1129 — Improving Diabetes Management by Engaging Family Supporters in the Patient-Centered Medical Home: A Pilot Intervention
Rosland AM, VA Ann Arbor COIN; Heisler M, VA Ann Arbor COIN; Trivedi R, VA Palo Alto COIN; Gaudioso S, VA Ann Arbor COIN; Fennelly J, University of Michigan School of Pharmacy; Piette JD, VA Ann Arbor COIN;
Patient-Centered Medical Homes (PCMH) aim to provide diabetes patients with comprehensive support for following complex care regimens, however success relies on patient engagement in care. More than half of adults with diabetes have a family member or friend (a "Care Partner") who regularly supports their diabetes management and could help them engage more effectively in care. This pilot study evaluated the feasibility and acceptability of an intervention to strengthen Care Partner capacity to help patients with high-risk diabetes engage in PCMH care and thereby improve their diabetes control.
Veterans with diabetes with poor glycemic or blood pressure control participated with a Care Partner for 4 months. Patient-Care Partner dyads received coaching on health care engagement and evidence-based support skills, coaching to prepare for primary care visits, after-visit summaries, and automated phone calls to detect and share potential problems with diabetes management.
19 dyads were recruited among 77 patients screened. 18/19 patients were men (mean age 66 years). 11/19 Care Partners were co-habitating spouses. All 19 dyads completed the initial coaching session. 81% of attempted pre-visit preparation calls and 82% of attempted automated telephone assessments were completed. From baseline to follow-up more patients reported that Care Partners helped them track medications (29% to 63%, p = 0.04) and decide when to call their doctor/nurse with a problem (47% to 81%, p = 0.04). Care Partner self-efficacy in helping patients manage diabetes increased (8.0 to 8.6, p = 0.08). Patients bringing home-glucose logs to most medical visits increased (26% to 55%, p = 0.07), and Patient Engagement in Patient-Physician Interactions scale scores increased (8.9 to 9.3, p = 0.2). 95% of patients and 89% of Care Partners said they were satisfied with the program, and 84% of patients felt the program helped them more effectively manage diabetes. Care Partner Caregiver Strain Index scores decreased (1.6 to 1.1, p = 0.17). Patient and Care Partner-rated relationship quality did not change.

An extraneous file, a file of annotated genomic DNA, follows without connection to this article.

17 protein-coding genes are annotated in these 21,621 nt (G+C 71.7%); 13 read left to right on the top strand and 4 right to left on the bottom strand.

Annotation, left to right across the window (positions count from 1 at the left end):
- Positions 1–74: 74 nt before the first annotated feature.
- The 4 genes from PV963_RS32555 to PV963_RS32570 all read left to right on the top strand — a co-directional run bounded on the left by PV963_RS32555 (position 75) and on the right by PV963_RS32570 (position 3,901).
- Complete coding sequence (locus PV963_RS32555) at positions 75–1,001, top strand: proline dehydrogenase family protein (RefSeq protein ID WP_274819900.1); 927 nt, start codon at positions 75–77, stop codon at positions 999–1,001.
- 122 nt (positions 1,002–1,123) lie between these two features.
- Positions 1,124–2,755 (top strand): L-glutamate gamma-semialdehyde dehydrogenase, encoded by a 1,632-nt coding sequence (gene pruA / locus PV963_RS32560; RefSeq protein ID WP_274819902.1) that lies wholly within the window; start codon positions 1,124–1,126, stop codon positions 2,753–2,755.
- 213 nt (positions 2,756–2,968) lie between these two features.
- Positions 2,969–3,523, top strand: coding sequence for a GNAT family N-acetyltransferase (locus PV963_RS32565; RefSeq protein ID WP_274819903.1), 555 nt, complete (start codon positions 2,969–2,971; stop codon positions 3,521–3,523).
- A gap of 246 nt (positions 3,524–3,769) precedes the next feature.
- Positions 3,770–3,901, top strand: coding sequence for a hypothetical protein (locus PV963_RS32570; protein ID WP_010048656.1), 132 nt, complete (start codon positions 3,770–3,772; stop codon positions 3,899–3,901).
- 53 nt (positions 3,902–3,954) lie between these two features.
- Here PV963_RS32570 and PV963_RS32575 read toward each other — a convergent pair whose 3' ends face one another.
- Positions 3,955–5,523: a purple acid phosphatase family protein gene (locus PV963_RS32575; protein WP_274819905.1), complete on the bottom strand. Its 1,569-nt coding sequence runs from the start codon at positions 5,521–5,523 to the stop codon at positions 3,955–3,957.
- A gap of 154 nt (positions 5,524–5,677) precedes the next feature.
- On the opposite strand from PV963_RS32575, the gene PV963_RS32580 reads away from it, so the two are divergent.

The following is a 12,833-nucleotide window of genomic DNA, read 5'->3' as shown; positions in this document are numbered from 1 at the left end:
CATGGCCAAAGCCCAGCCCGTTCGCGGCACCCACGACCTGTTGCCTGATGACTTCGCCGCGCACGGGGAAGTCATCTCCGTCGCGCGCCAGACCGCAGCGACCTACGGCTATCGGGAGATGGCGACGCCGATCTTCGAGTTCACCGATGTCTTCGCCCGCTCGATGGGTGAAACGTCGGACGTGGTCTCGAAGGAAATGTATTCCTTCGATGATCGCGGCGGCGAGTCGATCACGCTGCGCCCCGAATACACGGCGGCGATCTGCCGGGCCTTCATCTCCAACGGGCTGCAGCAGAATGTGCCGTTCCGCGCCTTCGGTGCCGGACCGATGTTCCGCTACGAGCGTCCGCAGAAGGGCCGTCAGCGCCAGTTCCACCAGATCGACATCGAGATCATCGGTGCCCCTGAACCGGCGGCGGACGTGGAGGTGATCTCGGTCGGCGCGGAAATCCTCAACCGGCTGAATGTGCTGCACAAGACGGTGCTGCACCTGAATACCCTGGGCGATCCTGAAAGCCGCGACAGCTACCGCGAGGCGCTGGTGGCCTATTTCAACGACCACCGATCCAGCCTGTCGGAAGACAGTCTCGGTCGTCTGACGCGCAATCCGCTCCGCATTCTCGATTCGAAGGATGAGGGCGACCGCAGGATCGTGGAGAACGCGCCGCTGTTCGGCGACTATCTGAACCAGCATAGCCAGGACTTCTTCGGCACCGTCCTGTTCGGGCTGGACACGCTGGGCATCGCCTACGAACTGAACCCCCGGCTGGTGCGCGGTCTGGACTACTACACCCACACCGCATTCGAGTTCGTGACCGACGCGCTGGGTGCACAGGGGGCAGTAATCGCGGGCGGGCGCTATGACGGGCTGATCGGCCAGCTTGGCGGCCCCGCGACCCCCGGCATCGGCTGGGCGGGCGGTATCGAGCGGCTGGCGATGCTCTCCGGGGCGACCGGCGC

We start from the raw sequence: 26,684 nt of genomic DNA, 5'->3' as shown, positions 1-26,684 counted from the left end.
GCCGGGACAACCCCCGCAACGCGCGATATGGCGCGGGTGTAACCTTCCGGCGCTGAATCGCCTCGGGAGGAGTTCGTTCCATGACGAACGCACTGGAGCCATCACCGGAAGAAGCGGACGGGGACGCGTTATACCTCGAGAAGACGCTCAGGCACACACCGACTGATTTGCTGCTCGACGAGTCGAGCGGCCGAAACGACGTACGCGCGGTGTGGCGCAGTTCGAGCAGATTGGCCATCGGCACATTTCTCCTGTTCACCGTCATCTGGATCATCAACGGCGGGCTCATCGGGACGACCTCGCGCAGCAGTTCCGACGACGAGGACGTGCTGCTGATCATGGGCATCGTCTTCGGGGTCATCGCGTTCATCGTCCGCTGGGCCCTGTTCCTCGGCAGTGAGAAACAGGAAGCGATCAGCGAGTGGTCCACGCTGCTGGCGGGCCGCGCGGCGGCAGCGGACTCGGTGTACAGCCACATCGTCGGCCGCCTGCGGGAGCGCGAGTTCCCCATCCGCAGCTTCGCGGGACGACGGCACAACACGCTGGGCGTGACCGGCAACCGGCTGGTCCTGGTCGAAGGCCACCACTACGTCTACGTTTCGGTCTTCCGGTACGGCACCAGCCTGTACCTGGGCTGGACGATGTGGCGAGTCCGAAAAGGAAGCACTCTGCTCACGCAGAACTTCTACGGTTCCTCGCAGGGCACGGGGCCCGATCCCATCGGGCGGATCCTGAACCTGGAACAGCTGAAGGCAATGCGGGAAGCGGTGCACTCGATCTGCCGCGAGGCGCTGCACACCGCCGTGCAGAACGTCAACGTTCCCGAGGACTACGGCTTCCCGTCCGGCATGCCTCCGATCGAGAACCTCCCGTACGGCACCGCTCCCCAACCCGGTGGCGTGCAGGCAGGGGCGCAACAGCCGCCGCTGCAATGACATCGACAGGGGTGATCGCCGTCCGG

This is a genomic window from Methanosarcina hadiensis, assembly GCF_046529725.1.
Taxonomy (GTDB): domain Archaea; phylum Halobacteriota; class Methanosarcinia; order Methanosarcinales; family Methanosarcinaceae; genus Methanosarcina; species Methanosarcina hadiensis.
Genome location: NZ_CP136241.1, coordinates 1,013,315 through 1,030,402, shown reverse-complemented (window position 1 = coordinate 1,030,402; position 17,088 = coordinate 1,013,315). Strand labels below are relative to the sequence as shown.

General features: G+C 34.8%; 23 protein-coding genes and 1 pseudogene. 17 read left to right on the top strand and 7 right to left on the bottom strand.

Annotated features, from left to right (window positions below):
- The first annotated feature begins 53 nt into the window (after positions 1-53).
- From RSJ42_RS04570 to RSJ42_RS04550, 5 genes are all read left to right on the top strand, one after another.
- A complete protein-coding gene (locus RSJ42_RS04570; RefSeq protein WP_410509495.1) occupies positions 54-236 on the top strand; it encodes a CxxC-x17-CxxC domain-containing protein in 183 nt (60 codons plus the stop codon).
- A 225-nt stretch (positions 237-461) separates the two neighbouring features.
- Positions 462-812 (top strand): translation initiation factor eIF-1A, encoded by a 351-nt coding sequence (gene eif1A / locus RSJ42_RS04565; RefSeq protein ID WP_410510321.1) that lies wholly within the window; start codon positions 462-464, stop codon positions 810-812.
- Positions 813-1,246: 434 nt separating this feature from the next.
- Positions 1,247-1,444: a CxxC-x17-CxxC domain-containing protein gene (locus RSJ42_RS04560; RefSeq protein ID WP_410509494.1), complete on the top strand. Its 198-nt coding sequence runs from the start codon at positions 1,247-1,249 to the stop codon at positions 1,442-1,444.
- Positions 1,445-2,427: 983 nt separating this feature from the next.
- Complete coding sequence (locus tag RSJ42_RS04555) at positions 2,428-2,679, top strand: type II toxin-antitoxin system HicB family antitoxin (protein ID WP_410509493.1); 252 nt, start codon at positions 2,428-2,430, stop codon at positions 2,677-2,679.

An intervention that guides high-risk diabetes patients and their Care Partners through evidence-based patient engagement and support strategies is feasible and desirable to participants, with indications that the intervention may increase Care Partner support for patient engagement and patient engagement itself, and decrease Care Partner stress.
The impact of this intervention on patient engagement and diabetes complication risk factors will be further evaluated in a recently funded trial that will randomize 200 dyads to a 12-month version of the intervention vs. PCMH usual care.